I do hope that this can be brought to reality. Tough times demand stringent measures. If we are to move forward the message must be made evident that the law would always prevail. It is not a frivolous idea, rather it is a big test for the success or otherwise of several government initiatives. The recent sham of the failure of a CCTV networking project in Abuja is a pointer. It is equally a pointer to how other national problems are indeed interconnected: at a time when the country is neck-deep in security issues, several billions (those numbers are no longer meaningful anyway, what is a billion?! Wetin be million dollar!) are spent on an initiative that can boost security, yet two years of work and billions of investment are now said to be “vandalized and destroyed”.
As if we do not know there was that possibility before! The point is, what was put in place to avoid same, and what system was adapted to make this all-important initiative beat the odds that are always present anyway?
Thus holding those who executed this project responsible is a necessity if such and other initiatives are to be meaningful. It is not enough to claim “oh, it has been vandalized. It would always be vandalized if no extra steps are taking. Even in any developed country in Europe or elsewhere. The difference is the extra step taking to make initiative work. The present debate to remove political immunity is therefore a fundamental administrative strategy that would have a very positive consequence on the sense of service and increase a dutifulness which strives to overcome mediocre handling of issues, national or otherwise.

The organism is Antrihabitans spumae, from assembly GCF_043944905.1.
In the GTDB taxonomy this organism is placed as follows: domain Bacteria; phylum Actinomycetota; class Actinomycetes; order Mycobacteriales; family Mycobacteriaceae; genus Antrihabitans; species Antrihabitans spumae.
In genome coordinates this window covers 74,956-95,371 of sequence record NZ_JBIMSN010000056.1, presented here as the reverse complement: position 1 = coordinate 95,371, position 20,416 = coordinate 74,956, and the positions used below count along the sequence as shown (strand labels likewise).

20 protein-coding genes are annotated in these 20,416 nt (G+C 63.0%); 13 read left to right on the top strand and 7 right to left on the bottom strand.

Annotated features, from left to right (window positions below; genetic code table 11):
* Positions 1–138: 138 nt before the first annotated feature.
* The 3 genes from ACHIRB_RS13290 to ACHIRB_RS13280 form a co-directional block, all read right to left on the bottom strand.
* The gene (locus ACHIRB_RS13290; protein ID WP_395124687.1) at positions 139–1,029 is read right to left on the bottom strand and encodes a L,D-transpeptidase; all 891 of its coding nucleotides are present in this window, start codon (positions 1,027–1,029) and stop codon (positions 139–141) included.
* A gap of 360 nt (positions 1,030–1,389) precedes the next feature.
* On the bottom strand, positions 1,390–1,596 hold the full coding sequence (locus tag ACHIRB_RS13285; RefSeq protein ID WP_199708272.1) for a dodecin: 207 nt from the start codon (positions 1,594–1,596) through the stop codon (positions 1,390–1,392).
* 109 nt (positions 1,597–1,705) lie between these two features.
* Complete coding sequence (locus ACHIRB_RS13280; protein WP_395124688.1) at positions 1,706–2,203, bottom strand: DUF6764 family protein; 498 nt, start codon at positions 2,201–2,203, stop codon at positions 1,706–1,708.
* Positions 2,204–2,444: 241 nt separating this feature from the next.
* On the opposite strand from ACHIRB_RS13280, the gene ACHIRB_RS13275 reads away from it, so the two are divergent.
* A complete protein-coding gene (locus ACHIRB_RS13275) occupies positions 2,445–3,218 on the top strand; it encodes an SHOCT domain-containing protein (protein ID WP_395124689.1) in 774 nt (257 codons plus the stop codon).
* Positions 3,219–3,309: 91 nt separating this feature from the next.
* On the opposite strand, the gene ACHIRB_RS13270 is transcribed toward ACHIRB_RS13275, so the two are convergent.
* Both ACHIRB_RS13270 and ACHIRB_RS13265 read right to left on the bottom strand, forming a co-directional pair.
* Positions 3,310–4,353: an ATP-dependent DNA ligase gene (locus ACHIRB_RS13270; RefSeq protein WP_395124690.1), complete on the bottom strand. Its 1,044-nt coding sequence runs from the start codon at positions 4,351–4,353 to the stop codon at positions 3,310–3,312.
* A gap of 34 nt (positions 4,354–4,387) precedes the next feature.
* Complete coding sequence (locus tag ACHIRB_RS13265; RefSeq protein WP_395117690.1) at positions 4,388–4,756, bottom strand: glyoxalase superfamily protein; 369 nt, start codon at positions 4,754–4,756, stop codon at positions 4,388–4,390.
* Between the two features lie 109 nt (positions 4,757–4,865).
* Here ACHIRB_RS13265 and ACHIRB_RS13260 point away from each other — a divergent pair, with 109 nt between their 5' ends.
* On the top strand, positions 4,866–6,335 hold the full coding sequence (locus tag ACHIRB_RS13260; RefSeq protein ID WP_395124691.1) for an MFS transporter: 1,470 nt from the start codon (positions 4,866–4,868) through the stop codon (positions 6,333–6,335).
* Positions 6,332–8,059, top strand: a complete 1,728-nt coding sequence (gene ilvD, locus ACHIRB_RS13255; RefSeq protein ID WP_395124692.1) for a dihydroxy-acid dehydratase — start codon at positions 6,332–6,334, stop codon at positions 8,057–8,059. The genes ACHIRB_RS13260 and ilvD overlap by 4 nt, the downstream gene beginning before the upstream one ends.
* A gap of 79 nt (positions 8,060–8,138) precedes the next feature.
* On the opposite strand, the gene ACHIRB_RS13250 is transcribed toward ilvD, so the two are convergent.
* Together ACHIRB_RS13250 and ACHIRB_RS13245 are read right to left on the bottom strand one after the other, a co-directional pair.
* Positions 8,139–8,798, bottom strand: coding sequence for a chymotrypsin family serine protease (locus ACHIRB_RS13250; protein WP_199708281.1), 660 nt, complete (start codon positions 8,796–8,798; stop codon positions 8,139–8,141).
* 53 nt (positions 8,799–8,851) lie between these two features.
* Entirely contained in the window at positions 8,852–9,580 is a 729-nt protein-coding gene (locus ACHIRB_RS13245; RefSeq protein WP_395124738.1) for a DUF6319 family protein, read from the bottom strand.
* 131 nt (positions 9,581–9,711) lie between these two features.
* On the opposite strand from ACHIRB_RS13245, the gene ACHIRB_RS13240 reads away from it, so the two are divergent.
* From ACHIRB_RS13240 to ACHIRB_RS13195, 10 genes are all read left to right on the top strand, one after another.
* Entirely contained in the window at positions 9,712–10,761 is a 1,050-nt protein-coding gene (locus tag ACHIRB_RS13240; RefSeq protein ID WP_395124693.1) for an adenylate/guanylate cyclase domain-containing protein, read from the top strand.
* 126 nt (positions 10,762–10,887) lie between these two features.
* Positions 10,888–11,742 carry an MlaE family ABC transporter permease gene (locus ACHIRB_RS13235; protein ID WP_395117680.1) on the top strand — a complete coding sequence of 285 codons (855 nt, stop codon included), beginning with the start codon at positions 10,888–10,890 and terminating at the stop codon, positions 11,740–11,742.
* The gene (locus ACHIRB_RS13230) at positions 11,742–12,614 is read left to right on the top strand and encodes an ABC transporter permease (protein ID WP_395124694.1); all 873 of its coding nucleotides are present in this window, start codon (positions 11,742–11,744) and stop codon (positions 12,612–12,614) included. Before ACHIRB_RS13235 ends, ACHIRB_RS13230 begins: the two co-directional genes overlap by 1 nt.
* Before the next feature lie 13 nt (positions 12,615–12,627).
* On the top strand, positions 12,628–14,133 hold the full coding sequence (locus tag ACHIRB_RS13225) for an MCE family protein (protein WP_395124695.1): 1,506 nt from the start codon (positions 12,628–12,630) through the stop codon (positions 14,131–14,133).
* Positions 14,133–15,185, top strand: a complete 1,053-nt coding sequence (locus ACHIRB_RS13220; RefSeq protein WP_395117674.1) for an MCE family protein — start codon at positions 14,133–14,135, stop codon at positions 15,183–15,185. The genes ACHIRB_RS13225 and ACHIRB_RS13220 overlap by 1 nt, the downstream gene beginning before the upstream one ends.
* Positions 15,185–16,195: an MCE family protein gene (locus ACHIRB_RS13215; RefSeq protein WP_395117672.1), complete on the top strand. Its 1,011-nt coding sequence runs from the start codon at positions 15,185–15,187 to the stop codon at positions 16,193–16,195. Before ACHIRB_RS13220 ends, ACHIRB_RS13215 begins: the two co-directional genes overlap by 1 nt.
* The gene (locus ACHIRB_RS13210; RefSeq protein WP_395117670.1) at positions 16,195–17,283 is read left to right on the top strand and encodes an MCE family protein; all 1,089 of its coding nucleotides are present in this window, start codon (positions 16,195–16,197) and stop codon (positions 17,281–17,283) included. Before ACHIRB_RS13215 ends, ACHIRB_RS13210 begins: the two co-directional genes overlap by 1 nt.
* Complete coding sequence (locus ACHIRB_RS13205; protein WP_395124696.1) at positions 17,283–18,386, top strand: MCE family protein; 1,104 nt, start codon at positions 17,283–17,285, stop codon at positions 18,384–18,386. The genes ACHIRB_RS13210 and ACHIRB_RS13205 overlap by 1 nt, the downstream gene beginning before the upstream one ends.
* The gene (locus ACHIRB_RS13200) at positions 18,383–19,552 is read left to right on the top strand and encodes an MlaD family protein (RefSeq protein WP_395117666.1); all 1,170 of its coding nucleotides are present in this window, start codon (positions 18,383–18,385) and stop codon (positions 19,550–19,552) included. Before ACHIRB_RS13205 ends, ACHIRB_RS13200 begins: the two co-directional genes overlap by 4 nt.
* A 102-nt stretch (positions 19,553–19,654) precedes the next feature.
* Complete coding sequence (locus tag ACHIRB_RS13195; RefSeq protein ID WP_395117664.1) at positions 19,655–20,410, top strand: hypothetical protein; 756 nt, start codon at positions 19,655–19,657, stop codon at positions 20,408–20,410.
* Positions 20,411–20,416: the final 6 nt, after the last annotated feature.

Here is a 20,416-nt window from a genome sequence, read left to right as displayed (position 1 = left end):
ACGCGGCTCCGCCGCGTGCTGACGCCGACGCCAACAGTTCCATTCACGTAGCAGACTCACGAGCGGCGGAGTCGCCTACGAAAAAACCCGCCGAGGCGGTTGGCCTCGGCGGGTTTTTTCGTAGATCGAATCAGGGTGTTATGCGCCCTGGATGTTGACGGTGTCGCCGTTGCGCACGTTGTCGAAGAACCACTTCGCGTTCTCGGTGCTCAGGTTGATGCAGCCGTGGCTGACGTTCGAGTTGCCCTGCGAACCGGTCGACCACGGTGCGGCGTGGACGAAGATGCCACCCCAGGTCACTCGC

As a matter of fact it is not only about removal of the immunity clause, but the entire re-work of the Nigerian constitution which was foisted on the nation by the military. What sort of democracy works with a dictatorial constitution? A constitution is the very leaven of life of the country, nothing stable and good can be built if the foundation is cracked.
Even as the country goes to the poll again in less that 7 months. The point is that the ambience has always favoured self-service because politicians know they would always have their way around, at most after much noise from the people. If however it is clear to all that justice would no longer be any meaningless “plea-barganing” in which the the politician indeed still has a big bargain after the whole deal, then disservice and irresponsibility in governance would drastically reduce.
We need this more than ever at this point in time in Nigeria. To affront emerging problems (security,energy,etc) and consolidate development strides already gained, removal of immunity is an important way to go. It is the sincere hope of several Nigerians that such meaningful proposals get a loyal and change-ready disposition of the National assembly!! In any case it is to be seen whether this whole conference is a step to real growth or a another smoke screen which all the same would make the call for change in such a blessed country even louder.